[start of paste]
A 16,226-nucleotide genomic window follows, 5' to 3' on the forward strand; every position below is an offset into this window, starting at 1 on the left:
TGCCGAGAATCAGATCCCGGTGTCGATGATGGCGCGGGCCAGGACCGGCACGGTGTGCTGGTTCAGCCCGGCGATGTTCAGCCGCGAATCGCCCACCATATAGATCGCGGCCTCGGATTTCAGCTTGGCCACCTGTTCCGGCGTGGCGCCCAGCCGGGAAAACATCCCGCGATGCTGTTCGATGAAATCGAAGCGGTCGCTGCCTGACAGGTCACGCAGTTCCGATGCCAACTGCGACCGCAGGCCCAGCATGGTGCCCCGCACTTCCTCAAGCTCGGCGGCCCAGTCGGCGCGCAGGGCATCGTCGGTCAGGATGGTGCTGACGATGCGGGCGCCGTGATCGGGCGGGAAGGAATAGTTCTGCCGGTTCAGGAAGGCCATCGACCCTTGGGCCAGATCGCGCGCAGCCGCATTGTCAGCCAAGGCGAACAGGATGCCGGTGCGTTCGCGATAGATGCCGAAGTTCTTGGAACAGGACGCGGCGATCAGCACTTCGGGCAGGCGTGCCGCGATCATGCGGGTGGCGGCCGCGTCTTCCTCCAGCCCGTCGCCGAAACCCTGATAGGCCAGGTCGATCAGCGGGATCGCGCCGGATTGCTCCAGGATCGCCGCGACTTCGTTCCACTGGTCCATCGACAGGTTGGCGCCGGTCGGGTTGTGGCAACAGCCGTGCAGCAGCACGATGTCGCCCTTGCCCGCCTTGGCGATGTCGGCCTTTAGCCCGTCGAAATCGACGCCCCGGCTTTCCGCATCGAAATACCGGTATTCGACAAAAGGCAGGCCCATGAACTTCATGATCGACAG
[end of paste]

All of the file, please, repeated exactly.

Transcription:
A 16,226-nucleotide genomic window follows, 5' to 3' on the forward strand; every position below is an offset into this window, starting at 1 on the left:
TGCCGAGAATCAGATCCCGGTGTCGATGATGGCGCGGGCCAGGACCGGCACGGTGTGCTGGTTCAGCCCGGCGATGTTCAGCCGCGAATCGCCCACCATATAGATCGCGGCCTCGGATTTCAGCTTGGCCACCTGTTCCGGCGTGGCGCCCAGCCGGGAAAACATCCCGCGATGCTGTTCGATGAAATCGAAGCGGTCGCTGCCTGACAGGTCACGCAGTTCCGATGCCAACTGCGACCGCAGGCCCAGCATGGTGCCCCGCACTTCCTCAAGCTCGGCGGCCCAGTCGGCGCGCAGGGCATCGTCGGTCAGGATGGTGCTGACGATGCGGGCGCCGTGATCGGGCGGGAAGGAATAGTTCTGCCGGTTCAGGAAGGCCATCGACCCTTGGGCCAGATCGCGCGCAGCCGCATTGTCAGCCAAGGCGAACAGGATGCCGGTGCGTTCGCGATAGATGCCGAAGTTCTTGGAACAGGACGCGGCGATCAGCACTTCGGGCAGGCGTGCCGCGATCATGCGGGTGGCGGCCGCGTCTTCCTCCAGCCCGTCGCCGAAACCCTGATAGGCCAGGTCGATCAGCGGGATCGCGCCGGATTGCTCCAGGATCGCCGCGACTTCGTTCCACTGGTCCATCGACAGGTTGGCGCCGGTCGGGTTGTGGCAACAGCCGTGCAGCAGCACGATGTCGCCCTTGCCCGCCTTGGCGATGTCGGCCTTTAGCCCGTCGAAATCGACGCCCCGGCTTTCCGCATCGAAATACCGGTATTCGACAAAAGGCAGGCCCATGAACTTCATGATCGACAG